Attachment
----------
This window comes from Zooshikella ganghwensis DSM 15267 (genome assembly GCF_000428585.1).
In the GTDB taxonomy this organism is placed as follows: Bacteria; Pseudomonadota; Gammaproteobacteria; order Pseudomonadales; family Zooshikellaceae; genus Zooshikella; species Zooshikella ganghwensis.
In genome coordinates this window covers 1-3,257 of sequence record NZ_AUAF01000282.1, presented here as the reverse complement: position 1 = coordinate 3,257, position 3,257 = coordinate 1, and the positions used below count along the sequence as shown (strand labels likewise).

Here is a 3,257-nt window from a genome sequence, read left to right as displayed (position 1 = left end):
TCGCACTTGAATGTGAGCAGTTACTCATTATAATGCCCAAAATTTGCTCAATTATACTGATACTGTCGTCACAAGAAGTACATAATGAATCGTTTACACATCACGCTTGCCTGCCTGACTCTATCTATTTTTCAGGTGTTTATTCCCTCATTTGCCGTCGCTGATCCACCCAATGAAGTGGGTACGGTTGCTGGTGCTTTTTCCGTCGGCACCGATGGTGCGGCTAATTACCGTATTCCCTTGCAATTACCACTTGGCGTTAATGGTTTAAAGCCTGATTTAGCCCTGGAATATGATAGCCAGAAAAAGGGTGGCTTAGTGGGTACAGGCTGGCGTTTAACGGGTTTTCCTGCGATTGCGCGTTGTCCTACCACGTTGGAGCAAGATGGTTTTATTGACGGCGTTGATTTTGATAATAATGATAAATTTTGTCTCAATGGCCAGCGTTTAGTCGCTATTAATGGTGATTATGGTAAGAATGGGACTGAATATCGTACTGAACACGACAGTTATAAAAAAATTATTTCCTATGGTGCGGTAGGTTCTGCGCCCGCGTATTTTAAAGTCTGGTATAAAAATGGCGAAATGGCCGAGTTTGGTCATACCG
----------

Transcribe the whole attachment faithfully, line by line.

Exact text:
This window comes from Zooshikella ganghwensis DSM 15267 (genome assembly GCF_000428585.1).
In the GTDB taxonomy this organism is placed as follows: Bacteria; Pseudomonadota; Gammaproteobacteria; order Pseudomonadales; family Zooshikellaceae; genus Zooshikella; species Zooshikella ganghwensis.
In genome coordinates this window covers 1-3,257 of sequence record NZ_AUAF01000282.1, presented here as the reverse complement: position 1 = coordinate 3,257, position 3,257 = coordinate 1, and the positions used below count along the sequence as shown (strand labels likewise).

Here is a 3,257-nt window from a genome sequence, read left to right as displayed (position 1 = left end):
TCGCACTTGAATGTGAGCAGTTACTCATTATAATGCCCAAAATTTGCTCAATTATACTGATACTGTCGTCACAAGAAGTACATAATGAATCGTTTACACATCACGCTTGCCTGCCTGACTCTATCTATTTTTCAGGTGTTTATTCCCTCATTTGCCGTCGCTGATCCACCCAATGAAGTGGGTACGGTTGCTGGTGCTTTTTCCGTCGGCACCGATGGTGCGGCTAATTACCGTATTCCCTTGCAATTACCACTTGGCGTTAATGGTTTAAAGCCTGATTTAGCCCTGGAATATGATAGCCAGAAAAAGGGTGGCTTAGTGGGTACAGGCTGGCGTTTAACGGGTTTTCCTGCGATTGCGCGTTGTCCTACCACGTTGGAGCAAGATGGTTTTATTGACGGCGTTGATTTTGATAATAATGATAAATTTTGTCTCAATGGCCAGCGTTTAGTCGCTATTAATGGTGATTATGGTAAGAATGGGACTGAATATCGTACTGAACACGACAGTTATAAAAAAATTATTTCCTATGGTGCGGTAGGTTCTGCGCCCGCGTATTTTAAAGTCTGGTATAAAAATGGCGAAATGGCCGAGTTTGGTCATACCG